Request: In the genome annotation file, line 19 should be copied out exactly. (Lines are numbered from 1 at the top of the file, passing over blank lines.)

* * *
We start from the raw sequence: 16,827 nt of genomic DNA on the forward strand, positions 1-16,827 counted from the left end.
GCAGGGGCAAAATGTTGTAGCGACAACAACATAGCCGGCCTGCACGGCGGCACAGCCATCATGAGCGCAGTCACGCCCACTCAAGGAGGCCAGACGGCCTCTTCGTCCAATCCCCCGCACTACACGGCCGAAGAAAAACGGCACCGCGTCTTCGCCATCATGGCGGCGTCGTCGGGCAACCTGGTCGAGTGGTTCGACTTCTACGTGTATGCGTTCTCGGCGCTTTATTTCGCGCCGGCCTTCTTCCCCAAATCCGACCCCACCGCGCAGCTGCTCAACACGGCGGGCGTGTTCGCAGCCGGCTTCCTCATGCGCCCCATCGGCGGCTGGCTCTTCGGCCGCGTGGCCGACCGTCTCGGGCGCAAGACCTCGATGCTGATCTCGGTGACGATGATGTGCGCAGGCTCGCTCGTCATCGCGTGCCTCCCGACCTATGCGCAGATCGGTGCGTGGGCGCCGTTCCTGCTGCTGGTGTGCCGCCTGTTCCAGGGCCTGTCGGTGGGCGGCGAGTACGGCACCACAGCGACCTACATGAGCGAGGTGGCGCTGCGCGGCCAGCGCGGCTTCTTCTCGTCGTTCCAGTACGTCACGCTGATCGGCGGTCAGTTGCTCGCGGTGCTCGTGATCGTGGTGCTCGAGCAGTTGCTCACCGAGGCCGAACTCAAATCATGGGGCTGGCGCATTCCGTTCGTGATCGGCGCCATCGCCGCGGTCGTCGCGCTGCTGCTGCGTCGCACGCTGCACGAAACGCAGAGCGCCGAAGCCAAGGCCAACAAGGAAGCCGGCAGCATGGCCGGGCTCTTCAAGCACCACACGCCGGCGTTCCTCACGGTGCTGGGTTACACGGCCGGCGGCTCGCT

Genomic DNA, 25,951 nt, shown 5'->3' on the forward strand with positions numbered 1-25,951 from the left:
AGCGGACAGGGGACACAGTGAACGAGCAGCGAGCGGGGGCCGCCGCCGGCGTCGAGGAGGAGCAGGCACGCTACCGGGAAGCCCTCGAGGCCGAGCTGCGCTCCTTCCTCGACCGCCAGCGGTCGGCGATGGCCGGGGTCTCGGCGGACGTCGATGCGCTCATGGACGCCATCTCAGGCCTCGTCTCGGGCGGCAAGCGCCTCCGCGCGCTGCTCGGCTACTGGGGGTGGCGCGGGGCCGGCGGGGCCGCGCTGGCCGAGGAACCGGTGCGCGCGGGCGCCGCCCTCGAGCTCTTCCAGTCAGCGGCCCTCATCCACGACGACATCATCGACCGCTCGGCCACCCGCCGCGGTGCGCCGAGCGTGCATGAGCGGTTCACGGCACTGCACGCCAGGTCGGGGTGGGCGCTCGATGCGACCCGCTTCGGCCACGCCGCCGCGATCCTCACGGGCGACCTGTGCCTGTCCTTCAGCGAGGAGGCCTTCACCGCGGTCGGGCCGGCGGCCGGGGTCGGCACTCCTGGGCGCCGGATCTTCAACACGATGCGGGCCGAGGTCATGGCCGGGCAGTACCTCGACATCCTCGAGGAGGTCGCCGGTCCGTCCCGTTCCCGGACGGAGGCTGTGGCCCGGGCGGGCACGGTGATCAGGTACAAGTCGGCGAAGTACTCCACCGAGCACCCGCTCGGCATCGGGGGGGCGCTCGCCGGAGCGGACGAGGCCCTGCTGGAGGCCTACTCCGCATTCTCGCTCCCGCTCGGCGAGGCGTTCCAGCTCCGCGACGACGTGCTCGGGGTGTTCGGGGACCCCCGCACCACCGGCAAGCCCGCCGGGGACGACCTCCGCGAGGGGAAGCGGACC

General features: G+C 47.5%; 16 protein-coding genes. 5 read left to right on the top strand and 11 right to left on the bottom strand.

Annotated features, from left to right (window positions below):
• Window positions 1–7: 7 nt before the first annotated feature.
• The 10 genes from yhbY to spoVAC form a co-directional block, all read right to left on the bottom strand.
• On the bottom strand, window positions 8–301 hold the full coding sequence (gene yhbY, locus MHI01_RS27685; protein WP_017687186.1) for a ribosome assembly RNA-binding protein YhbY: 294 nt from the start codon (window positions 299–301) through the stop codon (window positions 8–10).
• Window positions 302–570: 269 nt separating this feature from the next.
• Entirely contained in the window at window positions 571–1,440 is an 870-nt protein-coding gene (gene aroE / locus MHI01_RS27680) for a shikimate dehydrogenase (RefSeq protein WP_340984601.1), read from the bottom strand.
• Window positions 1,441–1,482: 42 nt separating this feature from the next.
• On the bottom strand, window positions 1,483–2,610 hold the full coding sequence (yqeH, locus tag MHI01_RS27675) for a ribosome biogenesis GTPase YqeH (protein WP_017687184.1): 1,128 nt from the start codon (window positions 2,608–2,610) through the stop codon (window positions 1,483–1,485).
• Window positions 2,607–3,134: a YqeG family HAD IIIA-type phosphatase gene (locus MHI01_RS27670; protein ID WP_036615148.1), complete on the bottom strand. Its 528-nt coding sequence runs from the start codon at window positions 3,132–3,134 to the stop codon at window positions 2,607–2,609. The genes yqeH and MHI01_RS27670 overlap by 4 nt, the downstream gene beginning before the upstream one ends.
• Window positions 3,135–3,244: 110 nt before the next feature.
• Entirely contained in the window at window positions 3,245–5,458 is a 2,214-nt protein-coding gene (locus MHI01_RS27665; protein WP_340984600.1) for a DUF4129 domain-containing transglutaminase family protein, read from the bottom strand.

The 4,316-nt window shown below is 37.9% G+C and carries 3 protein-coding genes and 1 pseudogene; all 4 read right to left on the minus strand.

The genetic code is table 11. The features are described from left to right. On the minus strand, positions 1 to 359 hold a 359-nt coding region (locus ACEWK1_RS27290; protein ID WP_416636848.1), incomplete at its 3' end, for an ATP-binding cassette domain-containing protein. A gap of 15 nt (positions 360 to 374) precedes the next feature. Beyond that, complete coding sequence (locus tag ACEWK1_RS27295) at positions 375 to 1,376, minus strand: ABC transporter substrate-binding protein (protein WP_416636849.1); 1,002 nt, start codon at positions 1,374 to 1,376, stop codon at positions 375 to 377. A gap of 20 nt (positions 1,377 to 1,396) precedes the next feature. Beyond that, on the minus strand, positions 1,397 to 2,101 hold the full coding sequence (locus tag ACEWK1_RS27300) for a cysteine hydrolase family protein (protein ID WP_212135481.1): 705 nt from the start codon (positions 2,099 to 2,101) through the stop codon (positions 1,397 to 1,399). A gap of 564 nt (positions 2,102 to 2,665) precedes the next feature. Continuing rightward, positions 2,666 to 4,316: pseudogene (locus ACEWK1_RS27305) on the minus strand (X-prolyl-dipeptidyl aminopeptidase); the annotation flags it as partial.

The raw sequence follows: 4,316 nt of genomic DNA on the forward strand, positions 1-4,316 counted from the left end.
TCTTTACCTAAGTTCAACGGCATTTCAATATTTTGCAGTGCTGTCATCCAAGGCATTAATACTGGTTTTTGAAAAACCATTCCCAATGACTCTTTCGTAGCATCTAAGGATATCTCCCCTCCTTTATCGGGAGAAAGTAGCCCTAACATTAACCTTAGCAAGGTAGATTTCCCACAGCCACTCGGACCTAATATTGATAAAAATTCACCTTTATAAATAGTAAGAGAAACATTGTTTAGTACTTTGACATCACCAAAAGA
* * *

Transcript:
The raw sequence follows: 4,316 nt of genomic DNA on the forward strand, positions 1-4,316 counted from the left end.